The transformations of the former cacao beverage into what we know today as chocolate continued over the course of the centuries after Columbus introduced cacao to Europe. One of the most historical was the first chocolate bar invented in 1847 by the Fry Brothers in Bristol, England (Coe and Coe, 241). Milk chocolate was first made successfully in 1879, after Daniel Peter, a Swiss chocolate manufacturer, thought to try making it with the powdered milk invented by his neighbor, Henri Nestlé, 30 years earlier (Coe and Coe 247). In his book, The New Taste of Chocolate, Presilla explains that “the practice of adding dried milk to the chocolate mass to make milk chocolate put another layer of distance between the consumer and the direct flavor of good and bad cacao” (Hansen; Presilla, 43). Now under the cheap guise of milk flavor, it was from this point we began to see the adulteration of chocolate, many of which have not improved much.

One such adulteration starts at the source of the cacao. Lead contamination in chocolate was brought to attention when the Food and Drug Administration identified unacceptable levels of lead (Coe and Coe, 32). Although the lead contamination was thought to be related to negligence or accidental contamination, other adulterations have been intentional. The Cadbury company became known in the 19th century for being the reason the government had to implement the Adulteration of Food Act of 1872. At the time, they mixed flour and starch into their product, red ocher (crushed red brick), red lead, and vermilion (Coe and Coe, 244). With the exception of the ocher, and toxic lead and vermilion, the flour and other adulterations have become an acceptable and common pairing with chocolate today. Chocolate is often times paired with nuts, fruits, caramel, and other less expensive fillers to aid in the reduction of cacao necessary to provide a sizable chocolate bar. These cheapened products are consumed in mass quantities by even the most struggling economies. A far progression from the exclusive food of the gods enjoyed by the most elite.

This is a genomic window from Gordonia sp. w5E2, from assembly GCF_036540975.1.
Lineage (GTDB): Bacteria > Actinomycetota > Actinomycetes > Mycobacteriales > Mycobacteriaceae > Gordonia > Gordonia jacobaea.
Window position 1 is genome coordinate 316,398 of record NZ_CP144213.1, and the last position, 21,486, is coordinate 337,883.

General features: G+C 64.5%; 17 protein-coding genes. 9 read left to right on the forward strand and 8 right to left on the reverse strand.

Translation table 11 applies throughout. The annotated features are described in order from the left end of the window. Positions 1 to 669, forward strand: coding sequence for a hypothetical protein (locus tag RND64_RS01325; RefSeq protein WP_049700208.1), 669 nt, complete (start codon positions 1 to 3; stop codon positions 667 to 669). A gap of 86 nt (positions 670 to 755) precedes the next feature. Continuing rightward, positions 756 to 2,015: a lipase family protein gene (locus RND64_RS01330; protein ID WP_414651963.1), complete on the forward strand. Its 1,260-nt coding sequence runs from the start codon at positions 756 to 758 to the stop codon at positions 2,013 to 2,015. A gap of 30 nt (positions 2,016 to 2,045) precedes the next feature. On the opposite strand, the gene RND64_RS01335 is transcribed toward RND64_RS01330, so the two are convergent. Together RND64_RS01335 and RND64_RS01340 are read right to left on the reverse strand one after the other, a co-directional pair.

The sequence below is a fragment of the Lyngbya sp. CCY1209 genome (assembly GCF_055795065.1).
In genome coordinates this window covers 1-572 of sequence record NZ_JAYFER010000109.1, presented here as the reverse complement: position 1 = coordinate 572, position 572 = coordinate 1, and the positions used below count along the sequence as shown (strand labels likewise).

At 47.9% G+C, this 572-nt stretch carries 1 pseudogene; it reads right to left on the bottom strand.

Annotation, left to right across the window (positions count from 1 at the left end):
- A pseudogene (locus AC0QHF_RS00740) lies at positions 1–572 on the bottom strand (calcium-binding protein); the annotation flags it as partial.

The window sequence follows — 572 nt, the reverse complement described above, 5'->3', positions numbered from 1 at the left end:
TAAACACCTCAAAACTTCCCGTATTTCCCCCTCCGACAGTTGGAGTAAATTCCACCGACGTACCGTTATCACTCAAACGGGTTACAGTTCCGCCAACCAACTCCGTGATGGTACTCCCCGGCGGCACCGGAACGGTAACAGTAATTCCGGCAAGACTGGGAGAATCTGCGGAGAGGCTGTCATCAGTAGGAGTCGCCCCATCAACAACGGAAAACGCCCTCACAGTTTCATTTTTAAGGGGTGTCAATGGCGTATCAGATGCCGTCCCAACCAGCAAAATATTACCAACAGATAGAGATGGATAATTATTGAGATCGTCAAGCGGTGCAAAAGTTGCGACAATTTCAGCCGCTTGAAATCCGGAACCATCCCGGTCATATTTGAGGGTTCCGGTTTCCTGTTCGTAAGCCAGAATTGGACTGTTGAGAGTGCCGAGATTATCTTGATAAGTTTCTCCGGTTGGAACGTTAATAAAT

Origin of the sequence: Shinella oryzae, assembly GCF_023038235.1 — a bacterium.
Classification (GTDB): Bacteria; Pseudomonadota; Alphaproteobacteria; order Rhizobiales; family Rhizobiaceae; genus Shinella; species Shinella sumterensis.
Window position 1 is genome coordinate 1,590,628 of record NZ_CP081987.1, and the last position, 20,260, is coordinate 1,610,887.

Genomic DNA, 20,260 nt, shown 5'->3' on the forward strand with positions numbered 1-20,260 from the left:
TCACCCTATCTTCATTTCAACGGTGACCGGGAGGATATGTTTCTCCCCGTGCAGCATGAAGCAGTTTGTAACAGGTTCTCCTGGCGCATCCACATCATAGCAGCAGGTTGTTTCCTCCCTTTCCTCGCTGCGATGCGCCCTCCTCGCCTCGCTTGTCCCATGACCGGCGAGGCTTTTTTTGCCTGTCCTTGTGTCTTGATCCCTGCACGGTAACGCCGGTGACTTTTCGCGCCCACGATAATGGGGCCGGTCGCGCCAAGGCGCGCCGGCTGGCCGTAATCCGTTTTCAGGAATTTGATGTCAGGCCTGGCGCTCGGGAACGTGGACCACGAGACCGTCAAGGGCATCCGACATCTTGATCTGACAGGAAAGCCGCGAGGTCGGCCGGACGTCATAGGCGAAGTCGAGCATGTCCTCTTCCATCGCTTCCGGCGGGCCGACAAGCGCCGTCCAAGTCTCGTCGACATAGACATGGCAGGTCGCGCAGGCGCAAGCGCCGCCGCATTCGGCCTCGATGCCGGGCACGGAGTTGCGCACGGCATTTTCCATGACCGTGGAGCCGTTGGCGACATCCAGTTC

Even with the addition of ingredients, as the quality and recipes have changed over time, one constant about chocolate has remained true throughout the course of history. Chocolate isn’t consumed for nourishment or in admiration of the gift from the gods. It is consumed to alter a spiritual, emotional, or mental state of being. It has been sought after as a comfort food, medicine, a gift, an offering, or consumed with greater purpose than to satisfy hunger. This has been a recorded purpose as earlier on as 3,000 BC and is still true today. Chocolate has not only remained highly regarded by more people than ever before, but the cheap and adulterated chocolate that seeks to imitate the food of the gods is flattery to the delicacy that is high quality chocolate.

Works Cited:

Bratskeir, Kate. “What Exactly Is White Chocolate.” Huffington Post 10/28/14. Web.

Bruinsma, Kristen, and Douglas L. Taren. “Chocolate: Food or Drug?” Journal of the American Dietetic Association 99.10 (1999): 1249-56. Print.

Coe, Sophie D., and Michael D. Coe. The True History of Chocolate. Third edition. ed. London: Thames & Hudson, 2013. Print.

Hansen, Kristine. “6 of the World’s Most Expensive Chocolates.”  Fox News. 2/6/15. Web.

Presilla, Maricel E. The New Taste of Chocolate : A Cultural and Natural History of Cacao with Recipes. 1st rev. ed. Berkeley Calif.: Ten Speed Press, 2009. Print.

Cacao Makes its Route to Europe

Many would agree that chocolate plays an integral role in our lives today, but how did chocolate evolve into such a loved treat in the modern world? The history of chocolate is rich and unique in its kind and being able to understand how cacao was introduced, spread and hybridized in Europe, may ultimately enhance our appreciation of the godly good.

The Genesis of Chocolate

The Olmec are believed to be the first Mesoamerican group to cultivate cacao. Writings and8646216390_a8a1b11a31_o copy artifacts also suggest that the cacao had a major ritual and ceremonial significance in the Maya society (Martin). The cacao was further consumed and traded among elite individuals, traders and soldiers in the Aztec society. The cacao was primarily consumed as a beverage, carefully prepared with maize, chili peppers, and other domestic spices (Martin). More information and Mesoamerican recipes of chocolate beverages can be found here!